Assume that I have a script that can be run in either of the following ways.

./foo arg1 arg2

Is there a generally accepted way to denote that arg1 and arg2 aren't mandatory arguments when printing the correct usage of the command?

I've sometimes noticed usage printed with the arguments wrapped in brackets like in the following usage printout.

Usage: ./foo [arg1] [arg2]

Do these brackets mean that the argument is optional or is there another generally accepted way to denote that an argument is optional?


4 Answers 4


I suppose this is as much a standard as anything.

The Open Group Base Specifications Issue 7

IEEE Std 1003.1, 2013 Edition

Copyright © 2001-2013 The IEEE and The Open Group

Ch. 12 - Utility Conventions

Although it doesn't seem to mention many things I have commonly seen over the years used to denote various meanings:

  • square brackets [optional option]
  • angle brackets <required argument>
  • curly braces {default values}
  • parenthesis (miscellaneous info)

Edit: I should add, that these are just conventions. The important thing is to pick a convention which is sensible, clearly state your convention, and stick to it consistently. Be flexible and create conventions which seem to be most frequently encountered on your target platform(s). They will be the easiest for users to adapt to.

  • "The angle brackets are used for the symbolic grouping of a phrase representing a single parameter and conforming applications shall not include them in data submitted to the utility" - looks like it doesn't talk about the mandatoriness of the parameter, no?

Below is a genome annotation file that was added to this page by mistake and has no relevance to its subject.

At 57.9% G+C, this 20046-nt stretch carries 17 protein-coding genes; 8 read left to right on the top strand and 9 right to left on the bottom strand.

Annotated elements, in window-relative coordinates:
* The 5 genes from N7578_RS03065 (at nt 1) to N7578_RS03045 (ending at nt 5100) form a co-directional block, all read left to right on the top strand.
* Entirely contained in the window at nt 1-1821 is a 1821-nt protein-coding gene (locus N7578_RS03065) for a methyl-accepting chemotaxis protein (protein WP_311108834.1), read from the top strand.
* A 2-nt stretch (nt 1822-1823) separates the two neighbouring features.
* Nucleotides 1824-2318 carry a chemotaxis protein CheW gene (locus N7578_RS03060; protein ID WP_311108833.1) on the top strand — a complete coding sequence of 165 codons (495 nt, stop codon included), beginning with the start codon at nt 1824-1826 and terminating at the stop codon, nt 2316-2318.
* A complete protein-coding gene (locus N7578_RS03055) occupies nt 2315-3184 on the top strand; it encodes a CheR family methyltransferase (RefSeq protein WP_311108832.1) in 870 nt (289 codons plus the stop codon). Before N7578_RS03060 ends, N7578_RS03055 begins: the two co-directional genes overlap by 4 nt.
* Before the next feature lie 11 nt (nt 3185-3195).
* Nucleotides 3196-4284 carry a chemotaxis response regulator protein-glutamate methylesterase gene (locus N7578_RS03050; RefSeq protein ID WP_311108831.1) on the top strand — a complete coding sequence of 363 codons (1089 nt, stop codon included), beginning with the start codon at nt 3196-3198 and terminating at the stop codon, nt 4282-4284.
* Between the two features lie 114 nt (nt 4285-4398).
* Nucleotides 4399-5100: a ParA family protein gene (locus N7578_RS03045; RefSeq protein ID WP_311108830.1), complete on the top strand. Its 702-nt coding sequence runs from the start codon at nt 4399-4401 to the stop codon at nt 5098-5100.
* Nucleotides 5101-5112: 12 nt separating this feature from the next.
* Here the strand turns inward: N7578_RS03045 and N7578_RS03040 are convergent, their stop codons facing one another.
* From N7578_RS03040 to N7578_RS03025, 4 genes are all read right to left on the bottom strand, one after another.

– sekmo
    May 4, 2018 at 9:22
  • 2
    If you read just 1 sentence before, it clearly says as much. "Frequently, names of parameters that require substitution by actual values are shown with embedded <underscore> characters." Names that require (i.e. mandatory) substitution by actual values. As I previously mentioned, these are commonly seen conventions. There really is no hard standard. I have seen these conventions in use for 25+ years, several years before The Open Group Base Specifications existed. Those "specifications" merely attempt to formally describe such conventions, though they are written fairly poorly.
    – user2895783
    Sep 5, 2018 at 16:48

I personally have not seen a 'standard' that denotes that a switch is optional (like how there's a standard that defines how certain languages are written for example), as it really is personal choice, but according to IBM's docs and the Wiki, along with numerous shell scripts I've personally seen (and command line options from various programs), and the IEEE, the 'defacto' is to treat square bracketed ([]) parameters as optional parameters. Example from Linux:

ping (output trimmed...)

usage: ping [-c count] [-t ttl] host

where [-c count] and [-t ttl] are optional parameters but host is not (as defined in the help).

I personally follow the defacto as well by using [] to mean they are optional parameters and make sure to note that in the usage of that script/program.

I should note that a computer standard should define how something happens and its failure paths (either true fail or undefined behavior). Something along the lines of the command line interpreter _shall_ treat arguments as optional when enclosed in square brackets, and _shall_ treat X as Y when Z, etc.. Much like the ISO C standard says how a function shall be formed for it to be valid (otherwise it fails). Given that there are no command line interpreters, from ASH to ZSH and everything in between, that fail a script for treating [] as anything but optional, one could say there is not a true standard.


Yes, the square brackets indicate optional arguments in Unix man pages.

From "man man":

[-abc] any or all arguments within [ ] are optional.


I've never wondered if they're formally specified somewhere, I've always just assumed they come from conventions used in abstract algebra, in particular, in BNF grammars.

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